• Drug companies really do not want to release drugs that cause problems, but look at it this way - the very fact that certain medications must be prescribed by a licensed physician means they are strong and have side effects. Most of the side effects are known at the time of release, but there may be side effects that don't become known until years later (look at Fen-phen). The scientists may not know about drug interactions until they happen after release. They can't test for everything, and results from testing in animals doesn't always show all the effects in humans (Thalidomide is an example of that).

    As a legal nurse consultant, it is my opinion that consumers need to be aware of the "caveat emptor" concept - buyer beware. It is not only the responsibility of the drug companies to do all the prescribed testing, but the responsibility of physicians to prescribe medications responsibly and the responsibility of the consumer to report all adverse effects on a timely basis! How will the companies know about some of the weirder, more rare side effects unless people let them know? Some of these effects only affect one or two people in a hundred-thousand - and drugs just aren't tested on that many people! It would increase the cost so much no one could afford them!

    The companies publish and widely publicize new adverse side effects as they know about them to physicians and pharmacists. These notices are also sent to the FDA - by law. I haven't found a single drug case yet that didn't involve all those aspects. In my opinion, most (but not all) of the problems are the result of physicians prescribing irresponsibly and/or not monitoring appropriately. An example of this is an experimental medicine I was on for a while to lower my blood pressure. I had to take my blood pressure at least 4 times a day and FAX it to my MD every morning. When blood pressure control was obviously a problem for me (very low and very high readings just a few hours apart), my MD quickly switched me to another drug. It worked better for me. But that other drug has been life-saving for many people who can't get their blood pressure under control on other medicines. Another example is the use of coumadin (anti-coagulant, called a "blood thinner" by most of the lay public). I was on it for thrombophlebitis 30 or so years ago. But I couldn't get stablized. Either my blood was clotting too easily, or not clotting well enough, on doses only 1 milligram (a very small change) apart. I had a kidney hemorrhage with resulting kidney failure (only lasted 4 days, thank goodness) and was hospitalized for 10 days! They finally had to switch me to aspirin, and that worked very well for me. But there are many people who have to take much higher doses than I was on in order to have a normal clotting time! So there are many differences in people's reactions and responses to the same drug.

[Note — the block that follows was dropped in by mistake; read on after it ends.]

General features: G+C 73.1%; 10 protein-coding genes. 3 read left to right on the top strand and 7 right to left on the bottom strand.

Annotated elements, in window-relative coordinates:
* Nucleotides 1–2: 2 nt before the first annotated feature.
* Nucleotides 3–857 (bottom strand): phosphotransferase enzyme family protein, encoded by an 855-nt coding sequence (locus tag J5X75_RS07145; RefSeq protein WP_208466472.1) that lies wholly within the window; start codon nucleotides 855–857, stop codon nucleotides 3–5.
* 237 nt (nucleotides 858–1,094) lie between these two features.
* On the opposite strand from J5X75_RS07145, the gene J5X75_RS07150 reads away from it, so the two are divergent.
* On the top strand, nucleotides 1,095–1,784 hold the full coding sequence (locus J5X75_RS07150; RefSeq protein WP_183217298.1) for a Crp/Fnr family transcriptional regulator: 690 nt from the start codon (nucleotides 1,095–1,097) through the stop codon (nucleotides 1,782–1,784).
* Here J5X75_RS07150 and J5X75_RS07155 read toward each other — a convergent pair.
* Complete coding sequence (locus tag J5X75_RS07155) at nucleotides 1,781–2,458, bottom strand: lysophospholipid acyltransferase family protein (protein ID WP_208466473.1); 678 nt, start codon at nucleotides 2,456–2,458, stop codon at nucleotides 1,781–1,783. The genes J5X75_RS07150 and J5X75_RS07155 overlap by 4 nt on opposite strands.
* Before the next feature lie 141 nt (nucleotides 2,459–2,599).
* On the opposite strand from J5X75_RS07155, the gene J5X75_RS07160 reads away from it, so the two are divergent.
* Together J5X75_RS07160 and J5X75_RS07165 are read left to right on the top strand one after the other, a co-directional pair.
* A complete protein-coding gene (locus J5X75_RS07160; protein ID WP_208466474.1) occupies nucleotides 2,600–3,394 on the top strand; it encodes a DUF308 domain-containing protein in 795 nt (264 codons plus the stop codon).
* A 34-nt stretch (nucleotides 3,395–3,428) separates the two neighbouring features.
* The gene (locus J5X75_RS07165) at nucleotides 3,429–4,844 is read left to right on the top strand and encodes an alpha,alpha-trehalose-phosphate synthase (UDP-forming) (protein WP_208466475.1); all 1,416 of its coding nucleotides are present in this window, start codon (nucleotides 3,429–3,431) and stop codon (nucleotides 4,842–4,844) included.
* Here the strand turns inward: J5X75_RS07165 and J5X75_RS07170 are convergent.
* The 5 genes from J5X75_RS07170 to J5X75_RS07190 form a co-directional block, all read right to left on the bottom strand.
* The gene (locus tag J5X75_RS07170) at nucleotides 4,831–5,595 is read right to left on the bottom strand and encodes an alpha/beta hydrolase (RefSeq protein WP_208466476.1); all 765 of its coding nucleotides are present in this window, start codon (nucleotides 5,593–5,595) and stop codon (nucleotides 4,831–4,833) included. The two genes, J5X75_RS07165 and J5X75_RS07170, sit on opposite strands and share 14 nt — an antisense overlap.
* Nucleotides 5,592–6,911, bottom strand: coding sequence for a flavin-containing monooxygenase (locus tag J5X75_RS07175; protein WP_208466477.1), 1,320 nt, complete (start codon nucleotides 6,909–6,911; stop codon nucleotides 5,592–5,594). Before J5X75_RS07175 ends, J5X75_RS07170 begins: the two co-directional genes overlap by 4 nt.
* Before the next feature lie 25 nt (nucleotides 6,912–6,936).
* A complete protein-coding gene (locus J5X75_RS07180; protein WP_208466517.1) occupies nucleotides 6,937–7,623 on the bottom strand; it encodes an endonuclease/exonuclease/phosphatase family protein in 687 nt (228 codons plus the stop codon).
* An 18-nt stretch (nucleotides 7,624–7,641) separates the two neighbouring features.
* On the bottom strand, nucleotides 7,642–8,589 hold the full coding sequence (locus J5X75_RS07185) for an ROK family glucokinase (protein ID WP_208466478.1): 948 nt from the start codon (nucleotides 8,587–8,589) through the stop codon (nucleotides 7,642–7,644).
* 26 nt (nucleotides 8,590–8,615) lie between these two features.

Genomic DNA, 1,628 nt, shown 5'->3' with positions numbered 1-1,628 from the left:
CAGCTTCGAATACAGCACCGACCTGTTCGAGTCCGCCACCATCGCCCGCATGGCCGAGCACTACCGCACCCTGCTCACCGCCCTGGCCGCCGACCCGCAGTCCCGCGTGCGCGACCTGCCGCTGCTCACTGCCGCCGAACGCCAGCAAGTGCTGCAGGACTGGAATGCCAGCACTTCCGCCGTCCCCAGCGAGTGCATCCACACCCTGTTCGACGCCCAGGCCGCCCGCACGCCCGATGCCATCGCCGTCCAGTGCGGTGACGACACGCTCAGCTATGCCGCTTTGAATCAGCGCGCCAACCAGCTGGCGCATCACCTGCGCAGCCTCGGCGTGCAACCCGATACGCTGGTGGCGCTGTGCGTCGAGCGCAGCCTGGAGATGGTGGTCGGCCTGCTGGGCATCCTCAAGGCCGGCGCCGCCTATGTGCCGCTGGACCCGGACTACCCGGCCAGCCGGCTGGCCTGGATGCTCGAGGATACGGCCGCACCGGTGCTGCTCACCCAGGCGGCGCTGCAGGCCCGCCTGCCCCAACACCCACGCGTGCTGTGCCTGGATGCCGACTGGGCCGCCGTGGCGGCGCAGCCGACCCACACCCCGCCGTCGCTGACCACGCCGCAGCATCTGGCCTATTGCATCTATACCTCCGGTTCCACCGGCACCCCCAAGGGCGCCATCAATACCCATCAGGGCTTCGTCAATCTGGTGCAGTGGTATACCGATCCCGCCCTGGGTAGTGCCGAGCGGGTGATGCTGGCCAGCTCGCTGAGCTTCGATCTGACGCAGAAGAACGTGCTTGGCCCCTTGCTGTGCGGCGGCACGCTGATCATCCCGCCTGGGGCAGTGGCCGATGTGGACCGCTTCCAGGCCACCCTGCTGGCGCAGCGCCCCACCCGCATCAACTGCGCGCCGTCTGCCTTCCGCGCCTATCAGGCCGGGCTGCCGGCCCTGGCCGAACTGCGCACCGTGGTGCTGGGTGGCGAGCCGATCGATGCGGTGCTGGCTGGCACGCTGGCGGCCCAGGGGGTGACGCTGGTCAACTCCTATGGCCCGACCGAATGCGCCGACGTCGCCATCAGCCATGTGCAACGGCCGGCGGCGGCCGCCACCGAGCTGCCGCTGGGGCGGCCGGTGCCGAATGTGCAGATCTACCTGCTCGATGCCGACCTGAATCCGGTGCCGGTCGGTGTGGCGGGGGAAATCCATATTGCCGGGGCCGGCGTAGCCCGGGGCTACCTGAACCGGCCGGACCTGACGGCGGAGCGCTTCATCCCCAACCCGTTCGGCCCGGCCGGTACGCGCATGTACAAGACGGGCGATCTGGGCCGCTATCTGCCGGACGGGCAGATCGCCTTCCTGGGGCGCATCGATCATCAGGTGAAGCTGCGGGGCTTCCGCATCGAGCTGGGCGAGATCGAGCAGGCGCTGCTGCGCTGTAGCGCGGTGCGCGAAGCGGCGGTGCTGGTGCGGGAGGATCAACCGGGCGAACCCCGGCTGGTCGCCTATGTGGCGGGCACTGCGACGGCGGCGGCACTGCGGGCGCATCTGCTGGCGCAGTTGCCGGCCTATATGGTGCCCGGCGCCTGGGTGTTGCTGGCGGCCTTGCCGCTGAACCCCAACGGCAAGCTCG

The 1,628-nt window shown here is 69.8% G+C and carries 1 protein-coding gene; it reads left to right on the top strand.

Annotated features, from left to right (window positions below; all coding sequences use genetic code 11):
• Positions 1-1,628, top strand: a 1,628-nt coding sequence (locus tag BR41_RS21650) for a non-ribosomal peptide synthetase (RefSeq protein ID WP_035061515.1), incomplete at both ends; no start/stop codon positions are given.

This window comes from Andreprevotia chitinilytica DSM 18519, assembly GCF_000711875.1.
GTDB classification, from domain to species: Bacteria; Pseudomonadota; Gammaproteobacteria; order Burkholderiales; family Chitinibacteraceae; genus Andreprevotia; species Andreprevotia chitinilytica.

For acne, the dermatologists around here seldom use Accutane anymore. Rather, they prescribe antibiotics (usually tetracycline or clindamycin) and a special washing solution and technique to be applied 1 - 3 times a day. Some of the worse cases of cystic acne do require Accutane, but the docs around here only use it as a last resort, and then only if the patient absolutely insists.

    There are many drugs that can cause birth defects, so if a woman needs it, she should ensure she does not get pregnant while taking it and for about 3 months after discontinuing it. But such drugs are not used unless they are absolutely necessary.

    There is a lot of information about medications available at:

    For us, who are internet active, there is no excuse for not looking up any drug prescribed, learning about it, and being careful to watch for any side effects or adverse reactions. Those who are not internet active can get all the same information from their pharmacist. It is important to read and understand all the instructions the pharmacist give you! Ours sends full info with each new Rx, and a reminder about each medication we take regularly about every 3 months. He also calls us about once every 2 or 3 months to enquire about dh's reaction to Lipitor. All of the "statins" for reducing cholesterol are known to cause liver problems and rhabdomyolysis - digesting your own muscle tissue - in a small percent of patients. It usually does not occur unless another drug is being used at the same time, but it can occur alone. The symptoms are muscle aches in the big muscles (back, upper legs, gluteus) and serious fatigue. So Bret asks about that. If it went unnoticed, dh could start having brown urine and go into renal (kidney) failure! MD checks his blood regularly. The liver problems have been known for years, and all responsible MDs will check for liver enzymes every 4 - 6 months. Even though our insurance doesn't cover the testing more than 2 x a year, we have it done as often as the MD thinks it is needed and pay for any extra tests ourselves.

    Obviously, we have selected for conscientious MDs and pharmacist! Our pharmacy costs about a buck more for each prescription, but I'd rather pay that and have all the extra attention than miss a serious, and preventable drug reaction!